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Stimulating times at the Statehouse

A small group of activists gathered on the Capitol Annex steps at mid-day today to urge Gov. Butch Otter and lawmakers to make use of the federal economic stimulus funds. Holding signs with slogans like, “It’s our $$ Take the Stimulus” and “People not Potholes,” the activists from United Vision for Idaho and the Interfaith Alliance called for using the federal money for state programs and workers, rather than cutting the state budget. “In bad economic times, cuts only hurt more,” said Pam Baldwin of the Interfaith Alliance. Andrew Hanhardt, president of the Idaho Association of Government Employees, which represents state workers, said, “Use the money to keep state employees on the job and not in line for benefits.”

As lawmakers today wrapped up the sixth week of this year’s legislative session, it remained unclear just how the state will make use of the stimulus money. The Joint Finance-Appropriations Committee has set four days of hearings next week, to hear from and question its budget analysts on what’s in the stimulus package and how it could affect Idaho’s state budget. Senate Finance Chairman Dean Cameron, R-Rupert, said Idaho still likely will have to make this year’s 4 percent holdbacks and the additional 2 percent cut lawmakers imposed permanent, but they might not have to dip into the public education stabilization fund this year as they’d planned. Budget cuts next year likely still will be steep, Cameron said, but a proposed 5 percent cut in personnel costs - a prospect that could even mean an across-the-board pay cut or layoffs - may not have to happen. Cameron said he’s “hopeful” cuts in public schools next year can be avoided, “but I can’t guarantee it at this point,” he said. “Every time we turn around, there’s another question.”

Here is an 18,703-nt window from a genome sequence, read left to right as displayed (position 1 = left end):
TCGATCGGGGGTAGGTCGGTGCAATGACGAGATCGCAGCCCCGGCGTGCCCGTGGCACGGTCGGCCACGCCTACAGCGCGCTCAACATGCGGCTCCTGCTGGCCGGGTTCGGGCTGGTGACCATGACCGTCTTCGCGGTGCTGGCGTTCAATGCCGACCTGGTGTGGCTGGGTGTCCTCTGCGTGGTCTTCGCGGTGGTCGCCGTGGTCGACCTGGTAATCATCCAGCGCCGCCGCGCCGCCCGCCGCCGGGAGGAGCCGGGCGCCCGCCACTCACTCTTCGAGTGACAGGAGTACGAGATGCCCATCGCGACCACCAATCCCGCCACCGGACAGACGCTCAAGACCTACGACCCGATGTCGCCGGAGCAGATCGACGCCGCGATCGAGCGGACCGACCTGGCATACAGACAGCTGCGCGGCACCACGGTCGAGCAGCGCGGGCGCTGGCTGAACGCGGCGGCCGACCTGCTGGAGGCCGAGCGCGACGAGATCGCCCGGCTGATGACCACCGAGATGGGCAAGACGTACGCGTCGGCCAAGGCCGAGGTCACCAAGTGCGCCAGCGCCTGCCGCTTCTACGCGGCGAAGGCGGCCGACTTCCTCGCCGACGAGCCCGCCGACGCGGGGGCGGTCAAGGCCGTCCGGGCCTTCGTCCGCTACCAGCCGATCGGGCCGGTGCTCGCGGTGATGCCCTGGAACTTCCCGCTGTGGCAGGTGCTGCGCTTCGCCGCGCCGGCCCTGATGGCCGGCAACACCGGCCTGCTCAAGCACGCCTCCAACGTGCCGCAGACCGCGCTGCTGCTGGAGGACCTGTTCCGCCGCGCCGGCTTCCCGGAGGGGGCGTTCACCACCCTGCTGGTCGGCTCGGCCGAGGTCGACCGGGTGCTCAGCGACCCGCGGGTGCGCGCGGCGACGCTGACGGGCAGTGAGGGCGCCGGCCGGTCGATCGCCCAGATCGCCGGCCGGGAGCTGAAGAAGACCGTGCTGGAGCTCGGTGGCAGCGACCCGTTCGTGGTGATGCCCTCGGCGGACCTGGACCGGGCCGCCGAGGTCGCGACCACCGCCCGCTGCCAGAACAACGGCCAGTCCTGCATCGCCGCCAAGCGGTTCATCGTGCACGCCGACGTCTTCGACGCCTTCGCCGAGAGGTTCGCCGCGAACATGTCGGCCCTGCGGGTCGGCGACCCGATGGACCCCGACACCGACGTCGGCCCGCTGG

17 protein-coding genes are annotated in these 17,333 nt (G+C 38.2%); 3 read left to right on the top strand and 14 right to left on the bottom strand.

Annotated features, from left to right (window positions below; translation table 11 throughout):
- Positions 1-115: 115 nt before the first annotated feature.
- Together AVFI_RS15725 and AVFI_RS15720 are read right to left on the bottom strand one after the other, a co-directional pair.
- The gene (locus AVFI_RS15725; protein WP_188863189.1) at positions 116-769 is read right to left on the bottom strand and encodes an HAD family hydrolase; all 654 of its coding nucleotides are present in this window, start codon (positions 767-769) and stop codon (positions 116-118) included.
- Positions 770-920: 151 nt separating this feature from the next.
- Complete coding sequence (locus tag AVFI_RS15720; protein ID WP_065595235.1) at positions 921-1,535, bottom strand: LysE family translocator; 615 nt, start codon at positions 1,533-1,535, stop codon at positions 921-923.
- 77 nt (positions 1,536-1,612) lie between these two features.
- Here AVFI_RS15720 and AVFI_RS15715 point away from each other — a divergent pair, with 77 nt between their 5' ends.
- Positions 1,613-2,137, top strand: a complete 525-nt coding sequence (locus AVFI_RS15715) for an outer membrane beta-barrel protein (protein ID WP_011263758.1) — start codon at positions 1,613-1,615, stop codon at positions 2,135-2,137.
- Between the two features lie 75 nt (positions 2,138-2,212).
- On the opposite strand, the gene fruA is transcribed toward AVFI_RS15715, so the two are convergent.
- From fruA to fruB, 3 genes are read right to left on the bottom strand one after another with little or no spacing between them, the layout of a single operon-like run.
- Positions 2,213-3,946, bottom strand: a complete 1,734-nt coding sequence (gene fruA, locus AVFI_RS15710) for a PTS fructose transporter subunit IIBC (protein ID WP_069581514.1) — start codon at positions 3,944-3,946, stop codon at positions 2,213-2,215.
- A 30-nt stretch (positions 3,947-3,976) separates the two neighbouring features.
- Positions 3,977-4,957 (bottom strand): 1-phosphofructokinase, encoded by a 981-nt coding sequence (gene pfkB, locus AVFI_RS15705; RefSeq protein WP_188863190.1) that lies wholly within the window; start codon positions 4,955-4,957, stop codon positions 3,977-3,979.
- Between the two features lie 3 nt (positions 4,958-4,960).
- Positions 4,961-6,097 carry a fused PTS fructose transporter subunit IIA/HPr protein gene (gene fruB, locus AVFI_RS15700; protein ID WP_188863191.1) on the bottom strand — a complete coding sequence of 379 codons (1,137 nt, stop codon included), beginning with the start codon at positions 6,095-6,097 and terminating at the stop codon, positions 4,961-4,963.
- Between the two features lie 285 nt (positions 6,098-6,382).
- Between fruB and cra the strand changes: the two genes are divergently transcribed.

Meanwhile, Gov. Butch Otter has assembled a special panel of three former governors and five former state budget directors - a group that’s half Democrats and half Republicans - to help him sort through some of the same questions. Interestingly, three of the eight are registered lobbyists for energy interests - former state budget directors Jeff Malmen and Mike Brassey both lobby for Idaho Power, and former state budget director Brian Whitlock for Battelle Energy Alliance. Also, former state budget director Marty Peterson lobbies for the University of Idaho, and former Gov. Cecil Andrus, though not a registered lobbyist, is affiliated with Gallatin Public Affairs, a Boise firm that does lobbying, consulting, and government and public relations.


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Betsy Z. Russell covers Idaho news from The Spokesman-Review's bureau in Boise.

Named best state-based political blog in Idaho for 2013 by The Fix

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